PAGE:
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“Oil and Water” Meet on Wall Street

PHOTO: Panel Discussion at Commit!Forum2012, October 3rd in New York City. Courtesy: Mark Scheerer
PHOTO: Panel Discussion at Commit!Forum2012, October 3rd in New York City. Courtesy: Mark Scheerer
October 5, 2012

NEW YORK - What happens when social activists and corporate executives are thrown together in a conference setting over two days in a Wall Street meeting place?

The people who put together Commit!Forum2012 say good things happen, and that the world moves a little bit toward a better place.

The forum, sponsored by Corporate Responsibility magazine, brought together executives from companies such as AT&T and UPS with activists such as environmentalist Bobby Kennedy, Jr.

"We all tend to isolate ourselves. Environmentalists talk to environmentalists and watch MSNBC. Wall Street moguls talk to other Wall Street moguls and tycoons and watch Fox News. And never the twain shall meet."

But meet they did, in discussions centered on such issues as crony capitalism and the nation's fiscal and sustainability deficits. Mild sparks flew occasionally, but most participants said it was worth searching for common ground on which to tinker with free-market capitalism despite its excesses and shortcomings.

Robert Shapiro, former President Clinton's chief economic adviser, took part in a concurrent series of events called the "UnConvention," bringing together business leaders with political types from both the left and right.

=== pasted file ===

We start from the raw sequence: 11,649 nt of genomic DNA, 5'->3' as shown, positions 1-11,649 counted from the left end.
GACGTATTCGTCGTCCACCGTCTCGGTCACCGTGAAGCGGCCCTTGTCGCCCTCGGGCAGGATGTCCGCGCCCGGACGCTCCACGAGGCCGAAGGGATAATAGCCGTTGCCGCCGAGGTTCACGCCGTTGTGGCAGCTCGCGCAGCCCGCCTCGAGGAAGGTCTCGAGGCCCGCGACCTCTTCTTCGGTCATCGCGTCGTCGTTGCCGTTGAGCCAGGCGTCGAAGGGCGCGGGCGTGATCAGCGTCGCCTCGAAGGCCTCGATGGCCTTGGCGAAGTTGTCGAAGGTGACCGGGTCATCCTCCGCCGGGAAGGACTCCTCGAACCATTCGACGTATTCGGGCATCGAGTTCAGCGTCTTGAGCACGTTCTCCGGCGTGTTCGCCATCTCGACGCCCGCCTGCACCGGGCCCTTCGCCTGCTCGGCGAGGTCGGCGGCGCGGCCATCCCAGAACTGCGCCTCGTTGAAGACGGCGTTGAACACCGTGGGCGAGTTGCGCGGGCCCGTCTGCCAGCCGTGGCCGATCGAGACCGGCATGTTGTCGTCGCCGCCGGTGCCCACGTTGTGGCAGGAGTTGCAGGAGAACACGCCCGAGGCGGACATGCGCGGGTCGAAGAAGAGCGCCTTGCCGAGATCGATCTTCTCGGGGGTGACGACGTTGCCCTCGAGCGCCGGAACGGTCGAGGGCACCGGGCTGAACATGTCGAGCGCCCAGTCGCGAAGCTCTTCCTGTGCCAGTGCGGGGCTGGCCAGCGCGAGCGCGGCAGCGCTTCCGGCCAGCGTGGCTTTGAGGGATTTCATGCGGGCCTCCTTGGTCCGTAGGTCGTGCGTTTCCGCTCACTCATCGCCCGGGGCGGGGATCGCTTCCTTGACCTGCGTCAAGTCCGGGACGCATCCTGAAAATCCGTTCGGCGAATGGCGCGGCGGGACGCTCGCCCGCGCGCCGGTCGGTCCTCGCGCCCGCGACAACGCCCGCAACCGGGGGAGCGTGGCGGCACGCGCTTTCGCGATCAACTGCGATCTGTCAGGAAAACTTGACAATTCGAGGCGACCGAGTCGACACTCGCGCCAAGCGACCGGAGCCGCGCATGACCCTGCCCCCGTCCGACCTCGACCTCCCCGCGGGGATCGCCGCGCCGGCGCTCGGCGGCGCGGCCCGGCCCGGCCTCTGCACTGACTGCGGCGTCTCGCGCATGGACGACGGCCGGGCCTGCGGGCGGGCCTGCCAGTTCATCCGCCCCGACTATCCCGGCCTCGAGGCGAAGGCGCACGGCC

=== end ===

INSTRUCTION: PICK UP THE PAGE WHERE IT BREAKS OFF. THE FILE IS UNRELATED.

"We need to find all sorts of forums and occasions and mechanisms to bring together business and the increasing demands of a general public that increasingly feels short-changed."

Bill Shireman is president and chief executive of Future 500, a consultancy that tries to bridge the gap between corporations and nonprofit groups. He organized the UnConvention.

"We have representatives from the Sierra Club that are here, we have representatives from Greenpeace, and from oil companies. We have the largest corporations and the most impassioned activist groups, right here."

Kennedy told corporate executives that in his view, injury to the environment equals deficit spending, in that the cost will become due down the road.

"Environmental injury is about loading the costs of our generation's prosperity onto the backs of our children, and onto the poorest members of our society who always shoulder the disproportionate burden of environmental injury."

Mark Scheerer, Public News Service - NY